My trip to Alaska in 2008 was my first solo adventure. I went to see glaciers, totem poles and to get over my fear of flying so I could get to Europe the following year.
While I was there, one of the recurring images I saw on totem poles and jewelry was a bird with a disc in its mouth, a depiction of a First People’s tale called “Raven Steals The Sun.”
The story has several variants, but they all tell of a world of darkness, and of a chieftain who had three cedar treasure boxes containing the Sun, Moon and Stars. The trickster Raven, learning of the treasures and wanting to bring and end to the eternal darkness, shape-shifted into a child who begged to play with the boxes. Once they were in his hands, he turned himself back into a Raven, and taking the treasure boxes, flew up through the smoke hole of the chieftain’s longhouse and high up into the sky. The contents of the boxes spilled out, dividing the darkness into night and day, and bringing light into the human world.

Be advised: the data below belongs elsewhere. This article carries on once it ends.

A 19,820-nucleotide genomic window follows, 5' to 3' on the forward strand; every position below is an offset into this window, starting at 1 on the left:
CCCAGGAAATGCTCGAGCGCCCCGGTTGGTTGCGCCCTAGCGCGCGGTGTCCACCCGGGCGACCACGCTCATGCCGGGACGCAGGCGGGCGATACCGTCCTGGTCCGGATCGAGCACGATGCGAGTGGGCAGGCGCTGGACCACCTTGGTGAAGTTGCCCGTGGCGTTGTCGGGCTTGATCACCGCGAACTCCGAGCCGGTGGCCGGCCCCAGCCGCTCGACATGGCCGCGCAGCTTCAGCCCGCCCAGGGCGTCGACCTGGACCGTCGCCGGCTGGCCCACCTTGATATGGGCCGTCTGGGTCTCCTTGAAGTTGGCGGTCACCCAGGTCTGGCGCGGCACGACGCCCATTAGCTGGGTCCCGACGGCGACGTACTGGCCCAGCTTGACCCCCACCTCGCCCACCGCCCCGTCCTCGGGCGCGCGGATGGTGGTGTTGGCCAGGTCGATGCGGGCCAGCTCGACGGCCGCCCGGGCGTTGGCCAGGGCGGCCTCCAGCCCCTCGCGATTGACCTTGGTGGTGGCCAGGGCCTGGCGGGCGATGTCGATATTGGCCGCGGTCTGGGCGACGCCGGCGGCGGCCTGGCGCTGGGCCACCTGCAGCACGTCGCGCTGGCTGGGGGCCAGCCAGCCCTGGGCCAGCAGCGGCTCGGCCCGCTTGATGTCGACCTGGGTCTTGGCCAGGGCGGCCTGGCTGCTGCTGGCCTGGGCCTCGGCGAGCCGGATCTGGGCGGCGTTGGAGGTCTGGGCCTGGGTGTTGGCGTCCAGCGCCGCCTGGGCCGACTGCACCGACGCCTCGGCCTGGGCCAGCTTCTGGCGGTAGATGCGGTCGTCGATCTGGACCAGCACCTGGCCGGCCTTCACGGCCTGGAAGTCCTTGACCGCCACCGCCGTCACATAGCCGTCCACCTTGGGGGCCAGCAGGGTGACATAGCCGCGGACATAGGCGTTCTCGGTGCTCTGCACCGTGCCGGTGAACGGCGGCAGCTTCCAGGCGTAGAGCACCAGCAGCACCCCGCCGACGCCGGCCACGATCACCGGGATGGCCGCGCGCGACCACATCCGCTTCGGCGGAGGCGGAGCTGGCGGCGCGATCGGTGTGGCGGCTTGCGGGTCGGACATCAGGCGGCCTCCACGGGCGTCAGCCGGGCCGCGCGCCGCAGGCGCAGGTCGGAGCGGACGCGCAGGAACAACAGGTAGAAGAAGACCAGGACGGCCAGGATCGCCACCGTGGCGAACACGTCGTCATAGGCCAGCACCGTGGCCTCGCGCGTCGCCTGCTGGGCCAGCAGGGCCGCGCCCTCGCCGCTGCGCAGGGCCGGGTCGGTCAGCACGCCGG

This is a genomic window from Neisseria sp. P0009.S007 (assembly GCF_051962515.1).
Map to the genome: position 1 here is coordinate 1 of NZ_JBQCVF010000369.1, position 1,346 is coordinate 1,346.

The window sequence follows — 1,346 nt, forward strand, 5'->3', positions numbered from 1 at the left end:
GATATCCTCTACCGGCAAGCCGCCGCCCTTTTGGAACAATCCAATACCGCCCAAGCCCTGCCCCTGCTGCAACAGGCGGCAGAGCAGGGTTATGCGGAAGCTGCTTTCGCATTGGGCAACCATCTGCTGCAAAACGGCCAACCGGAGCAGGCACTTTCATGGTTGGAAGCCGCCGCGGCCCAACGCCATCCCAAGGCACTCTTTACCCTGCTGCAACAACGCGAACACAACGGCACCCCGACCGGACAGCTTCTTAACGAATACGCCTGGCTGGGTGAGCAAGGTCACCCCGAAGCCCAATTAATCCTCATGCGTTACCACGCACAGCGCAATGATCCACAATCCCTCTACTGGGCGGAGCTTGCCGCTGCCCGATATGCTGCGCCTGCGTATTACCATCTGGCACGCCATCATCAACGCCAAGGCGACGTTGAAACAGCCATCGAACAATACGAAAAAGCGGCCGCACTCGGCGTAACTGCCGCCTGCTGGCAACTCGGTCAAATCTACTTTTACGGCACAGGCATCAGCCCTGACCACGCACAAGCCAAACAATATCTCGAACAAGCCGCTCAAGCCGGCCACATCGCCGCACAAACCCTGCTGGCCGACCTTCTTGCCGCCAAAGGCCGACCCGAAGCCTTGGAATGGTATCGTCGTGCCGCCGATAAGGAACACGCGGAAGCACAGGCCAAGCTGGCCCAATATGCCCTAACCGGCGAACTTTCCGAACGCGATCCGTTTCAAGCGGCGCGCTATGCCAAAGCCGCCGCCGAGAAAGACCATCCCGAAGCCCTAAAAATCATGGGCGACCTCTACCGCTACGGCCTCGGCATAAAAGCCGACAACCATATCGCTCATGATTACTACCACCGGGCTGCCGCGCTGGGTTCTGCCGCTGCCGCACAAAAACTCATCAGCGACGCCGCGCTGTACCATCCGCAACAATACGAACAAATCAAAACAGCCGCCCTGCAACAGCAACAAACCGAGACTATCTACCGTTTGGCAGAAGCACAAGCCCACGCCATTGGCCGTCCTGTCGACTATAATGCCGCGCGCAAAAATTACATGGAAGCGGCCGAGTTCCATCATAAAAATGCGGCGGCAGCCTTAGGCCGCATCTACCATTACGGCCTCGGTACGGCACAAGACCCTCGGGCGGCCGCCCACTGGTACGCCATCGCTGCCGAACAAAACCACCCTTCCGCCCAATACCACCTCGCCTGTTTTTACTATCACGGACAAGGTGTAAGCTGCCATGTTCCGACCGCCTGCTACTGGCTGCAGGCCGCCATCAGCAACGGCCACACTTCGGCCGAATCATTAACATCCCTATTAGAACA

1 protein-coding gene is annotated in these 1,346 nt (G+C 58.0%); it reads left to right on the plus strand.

My first full-bird hat – the Raven King – gave me enough confidence to try other dimensional pieces. The Firebird followed, and then the Crow King – my entry in The Met 500 Design Contest, sponsored by the Metropolitan Museum of Art in August 2019.
This new Raven came together pretty quickly, but the Sun proved problematic. Every time I tried to alter a Haida design (shown here) I ended up with a Sun that looked more like flower.
A friend handed me a rubber stamp that leaned towards Gothic, and after several hours of searching the internet for designs to meld with the rubber stamp, my hat took a turn in an entirely unexpected direction.
I liked the ‘tribal gothic’ sun so much that I decided to do all the applique in black leather (which I had stripped off a couch that was destined for the dump). Once I had the Sun in place, Raven decided it would emerge from the cuff, with its wings wrapping around the Sun, catching one of the Sun’s flares in its beak. I stylized the feather detail, to keep the focus on the Raven’s face. The cuff is a herringbone-patterned wool which mimics the chevrons of my embroidery on the wings.
And now I have a hat inspired by my first trip to Alaska, based on a First People’s legend, but with a distinctively Gothic twist. (I would go on to make these in several colors, but the red one remained my favorite.)